The Olympic village built by the Nazis for the 1936 Games has been quietly crumbling for decades in woodland west of Berlin. But now local authorities are planning to revitalize the historic site.
Ever since the Soviet army vacated the 1935 Olympic village in 1992, the 55-hectare (135-acre) site in the rural district of Elstal has fallen prey to vandalism and the elements, leaving many of the buildings with caved-in roofs, broken and boarded-up windows and flaking facades.
But despite all the decay, the village with its well-designed layout of grand halls, canteens, sports fields and athletes' dormitories still conveys Hitler's ambition to showcase German might and modernity in those 16 days in August 1936 - only three years before he plunged the world into war.
Over the years, various plans to turn it into a conference centre, a hotel, a clinic or a football school were abandoned because of the high cost of refurbishing the buildings.
It has been forgotten and fallen into a slumber, visited only by handfuls of tourists who make the more than 10-kilometre (6.2-mile) trek from the capital to learn its fascinating history.
But now the local authority of Wustermark, where the village is located, plans to revitalize it with an ambitious plan to build 1,000 apartments while preserving its status as a protected historical monument.
Holger Schreiber, the mayor of Wustermark, said construction work could start as soon as 2018 and that 3.9 million euros (4.4 million euros) in public funding had been made available to build an access road and lay cables in preparation for the project.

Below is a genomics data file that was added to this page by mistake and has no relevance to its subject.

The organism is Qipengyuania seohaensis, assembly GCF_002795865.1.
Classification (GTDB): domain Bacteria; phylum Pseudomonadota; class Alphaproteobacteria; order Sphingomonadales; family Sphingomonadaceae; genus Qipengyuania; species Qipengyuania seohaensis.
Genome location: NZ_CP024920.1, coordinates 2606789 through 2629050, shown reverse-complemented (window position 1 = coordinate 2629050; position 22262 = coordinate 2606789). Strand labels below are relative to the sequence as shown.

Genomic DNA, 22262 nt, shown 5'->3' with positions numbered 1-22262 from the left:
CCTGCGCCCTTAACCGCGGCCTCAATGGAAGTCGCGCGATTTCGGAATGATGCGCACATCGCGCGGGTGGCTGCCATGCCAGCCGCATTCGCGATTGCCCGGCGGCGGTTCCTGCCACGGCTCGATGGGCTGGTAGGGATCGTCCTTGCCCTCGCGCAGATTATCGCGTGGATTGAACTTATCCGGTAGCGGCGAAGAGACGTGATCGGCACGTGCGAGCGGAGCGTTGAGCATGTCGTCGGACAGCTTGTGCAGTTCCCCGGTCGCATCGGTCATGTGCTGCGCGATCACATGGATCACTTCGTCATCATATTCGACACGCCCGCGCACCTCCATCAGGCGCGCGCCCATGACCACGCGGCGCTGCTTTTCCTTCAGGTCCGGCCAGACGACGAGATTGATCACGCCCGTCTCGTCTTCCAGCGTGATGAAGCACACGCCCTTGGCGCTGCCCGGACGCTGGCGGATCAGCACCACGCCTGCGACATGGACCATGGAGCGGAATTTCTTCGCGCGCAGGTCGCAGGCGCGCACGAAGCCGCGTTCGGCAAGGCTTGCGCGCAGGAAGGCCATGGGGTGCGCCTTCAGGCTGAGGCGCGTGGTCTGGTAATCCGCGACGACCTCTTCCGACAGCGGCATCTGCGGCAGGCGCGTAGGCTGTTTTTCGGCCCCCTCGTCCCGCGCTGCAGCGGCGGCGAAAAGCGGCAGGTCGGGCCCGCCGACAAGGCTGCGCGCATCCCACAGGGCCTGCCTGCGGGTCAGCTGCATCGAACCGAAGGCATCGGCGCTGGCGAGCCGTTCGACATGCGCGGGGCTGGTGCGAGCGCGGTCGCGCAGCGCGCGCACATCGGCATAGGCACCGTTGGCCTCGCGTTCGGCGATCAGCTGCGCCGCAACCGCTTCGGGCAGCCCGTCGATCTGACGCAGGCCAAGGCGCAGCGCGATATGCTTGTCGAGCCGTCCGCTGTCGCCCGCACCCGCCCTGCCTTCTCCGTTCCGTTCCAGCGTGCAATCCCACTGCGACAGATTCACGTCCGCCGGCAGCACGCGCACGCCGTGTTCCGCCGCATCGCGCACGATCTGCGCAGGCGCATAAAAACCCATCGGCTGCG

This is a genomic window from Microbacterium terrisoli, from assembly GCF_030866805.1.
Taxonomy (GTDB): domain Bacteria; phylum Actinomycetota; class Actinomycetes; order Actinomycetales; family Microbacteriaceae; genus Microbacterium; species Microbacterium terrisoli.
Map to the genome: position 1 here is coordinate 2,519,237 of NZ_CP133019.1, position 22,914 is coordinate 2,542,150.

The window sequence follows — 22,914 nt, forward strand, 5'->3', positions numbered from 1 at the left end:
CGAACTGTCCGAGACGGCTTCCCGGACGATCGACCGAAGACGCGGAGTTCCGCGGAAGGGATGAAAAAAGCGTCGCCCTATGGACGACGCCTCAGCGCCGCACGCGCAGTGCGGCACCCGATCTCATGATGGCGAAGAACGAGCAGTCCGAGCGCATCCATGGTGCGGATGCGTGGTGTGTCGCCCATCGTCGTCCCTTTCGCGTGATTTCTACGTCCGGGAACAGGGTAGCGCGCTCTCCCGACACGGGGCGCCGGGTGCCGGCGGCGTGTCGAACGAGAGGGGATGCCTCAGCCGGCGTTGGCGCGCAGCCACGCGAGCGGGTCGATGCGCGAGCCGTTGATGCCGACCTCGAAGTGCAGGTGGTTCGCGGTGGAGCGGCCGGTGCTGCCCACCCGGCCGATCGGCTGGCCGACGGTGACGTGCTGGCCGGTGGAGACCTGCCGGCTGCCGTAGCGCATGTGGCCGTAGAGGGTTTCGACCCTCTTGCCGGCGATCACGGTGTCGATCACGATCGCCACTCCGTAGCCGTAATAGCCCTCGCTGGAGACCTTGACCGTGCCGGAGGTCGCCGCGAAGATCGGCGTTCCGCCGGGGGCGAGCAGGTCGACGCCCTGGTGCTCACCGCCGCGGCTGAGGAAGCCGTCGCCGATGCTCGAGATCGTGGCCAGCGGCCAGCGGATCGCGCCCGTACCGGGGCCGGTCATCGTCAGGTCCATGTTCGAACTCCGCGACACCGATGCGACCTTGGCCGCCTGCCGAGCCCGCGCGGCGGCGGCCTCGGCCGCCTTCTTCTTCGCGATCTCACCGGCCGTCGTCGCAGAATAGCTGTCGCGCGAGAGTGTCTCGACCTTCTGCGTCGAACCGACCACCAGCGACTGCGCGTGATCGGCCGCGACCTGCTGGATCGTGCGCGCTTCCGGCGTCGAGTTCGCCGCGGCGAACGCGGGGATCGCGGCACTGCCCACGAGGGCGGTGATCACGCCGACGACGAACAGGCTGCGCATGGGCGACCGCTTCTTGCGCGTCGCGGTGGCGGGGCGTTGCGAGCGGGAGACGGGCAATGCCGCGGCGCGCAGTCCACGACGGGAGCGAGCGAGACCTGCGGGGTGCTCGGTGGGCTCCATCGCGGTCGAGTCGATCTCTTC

"It was a residential village for the athletes and in my opinion it only makes sense to develop it for residential purposes," Schreiber told DW. "It's also very important to preserve its character as a museum. It's a monument of national significance and it must remain so."
The project will help alleviate a housing shortage, he added. "In this area west of Berlin we're seeing very rapid population increases because Berlin has shown enormous growth."
Terraplan, a Nuremberg-based real estate firm that specializes in the conversion of historical buildings, is in talks to carry out the first phase of development in which the grand, elliptical, "Restaurant of Nations" will be turned into apartments.
The company said it had reached an agreement with the owner of the village, a foundation set up by the publicly-owned Deutsche Kreditbank, to purchase the restaurant building and its immediate surroundings as part of a first phase of development that will have an investment volume amounting to a three-digit million euro sum.
The managing director of Terraplan, Erik Rossnagel, told DW that 500 apartments are planned in the Restaurant of Nations and nearby buildings. "Berlin is of course a place with growth potential with regard to residential construction," he said. "It's a metropolis that's attracting global interest."